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Non-Invasive Probe Quantifies Tissue Blood Flow Rate

By HospiMedica International staff writers
Posted on 16 Oct 2019
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Image: The FlowMet-R system (Photo courtesy of LAS).
Image: The FlowMet-R system (Photo courtesy of LAS).
A new sensor that clips onto fingers or toes provides an improved method of detecting and measuring treatment efficacy in peripheral artery disease (PAD).

The Laser Associated Sciences (LAS; Irvine, CA, USA) FlowMet-R includes a small laser diode and a camera the size of a postage stamp that combine to measure blood flow in a digit in real time; the measurement reflects the severity of PAD vascular disease upstream of the digit. The device is based on laser speckle imaging, with the source and detector on opposite sides of one another in order to produce reduced motion artifact and reduced laser exposure to the eyes, allowing safer intra-procedural monitoring during peripheral vascular surgery.

In tests conducted on patients before, during, and after vascular disruption induced via brachial artery occlusion, FlowMet-R system measurements were found to be significantly correlated with benchmark laser Doppler, with no significant differences in the mean flow value measured among people of all skin colors. The difference in mean transmitted intensity between light-skinned (White/Caucasian) patients and any other group demonstrated that skin tone did not significantly decrease light source throughput.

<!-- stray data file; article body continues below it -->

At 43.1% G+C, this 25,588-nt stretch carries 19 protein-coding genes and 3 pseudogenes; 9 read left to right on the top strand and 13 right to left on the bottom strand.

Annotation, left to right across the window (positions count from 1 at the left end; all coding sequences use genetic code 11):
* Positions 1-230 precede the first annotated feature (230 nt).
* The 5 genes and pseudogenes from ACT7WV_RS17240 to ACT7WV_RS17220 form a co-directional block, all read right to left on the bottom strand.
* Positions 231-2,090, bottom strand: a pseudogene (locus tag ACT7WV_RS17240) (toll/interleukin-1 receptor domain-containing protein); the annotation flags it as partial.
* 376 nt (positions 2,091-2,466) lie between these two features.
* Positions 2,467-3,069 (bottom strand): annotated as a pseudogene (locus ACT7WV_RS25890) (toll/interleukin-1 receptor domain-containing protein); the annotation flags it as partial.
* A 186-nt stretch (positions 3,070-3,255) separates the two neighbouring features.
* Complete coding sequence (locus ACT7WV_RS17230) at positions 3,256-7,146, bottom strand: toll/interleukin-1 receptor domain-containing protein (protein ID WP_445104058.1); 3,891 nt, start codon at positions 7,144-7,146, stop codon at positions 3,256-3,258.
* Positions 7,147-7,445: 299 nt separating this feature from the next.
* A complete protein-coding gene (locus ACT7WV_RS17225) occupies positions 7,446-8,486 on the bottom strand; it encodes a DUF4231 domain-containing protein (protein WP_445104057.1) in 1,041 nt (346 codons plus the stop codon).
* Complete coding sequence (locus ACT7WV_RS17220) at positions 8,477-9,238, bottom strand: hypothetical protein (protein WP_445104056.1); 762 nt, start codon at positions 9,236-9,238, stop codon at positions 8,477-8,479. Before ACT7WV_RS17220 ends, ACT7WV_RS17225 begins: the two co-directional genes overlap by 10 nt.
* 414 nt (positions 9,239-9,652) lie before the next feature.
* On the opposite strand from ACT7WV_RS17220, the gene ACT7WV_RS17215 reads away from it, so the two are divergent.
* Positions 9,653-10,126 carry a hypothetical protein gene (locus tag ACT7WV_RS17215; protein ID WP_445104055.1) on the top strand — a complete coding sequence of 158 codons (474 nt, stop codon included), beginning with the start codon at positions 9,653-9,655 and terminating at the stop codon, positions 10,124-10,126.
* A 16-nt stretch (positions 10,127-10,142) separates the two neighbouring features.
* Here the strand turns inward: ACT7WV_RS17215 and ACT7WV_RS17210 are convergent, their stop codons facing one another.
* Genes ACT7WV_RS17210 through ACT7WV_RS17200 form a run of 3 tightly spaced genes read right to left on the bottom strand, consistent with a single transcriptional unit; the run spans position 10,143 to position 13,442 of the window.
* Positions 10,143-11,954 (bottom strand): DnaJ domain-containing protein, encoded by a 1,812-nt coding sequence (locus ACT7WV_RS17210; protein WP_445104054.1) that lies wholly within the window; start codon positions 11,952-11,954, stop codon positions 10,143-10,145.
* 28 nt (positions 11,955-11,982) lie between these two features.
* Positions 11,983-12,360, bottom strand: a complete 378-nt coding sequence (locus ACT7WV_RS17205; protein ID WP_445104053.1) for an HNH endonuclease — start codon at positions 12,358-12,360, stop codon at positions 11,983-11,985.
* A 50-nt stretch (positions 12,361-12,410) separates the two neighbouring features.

“The FlowMet-R technology provides much-needed insight into to the efficacy of revascularization surgeries in real time. By directly measuring limb perfusion during surgeries, physicians can see for the first time whether peripheral blood flow in being improved,” said Sean White, CEO of LAS. “This reduces the ambiguity that clinicians currently face in knowing not only if an intervention is effective, but how effective it is. For that reason, the operating room is where we see the technology being adopted first, and we’re really excited to see that.”

PAD results when the peripheral arteries become too narrow or obstructed due to plaque and limit the blood flow to the legs. If left untreated, PAD can cause pain or aching in the legs, difficulty with walking, resting pain in the foot at night in bed, non-healing sores or infections in the toes or feet, and can ultimately lead to limb loss in its most severe form. In addition, it can be associated with other serious arterial conditions leading to heart attacks and stroke.

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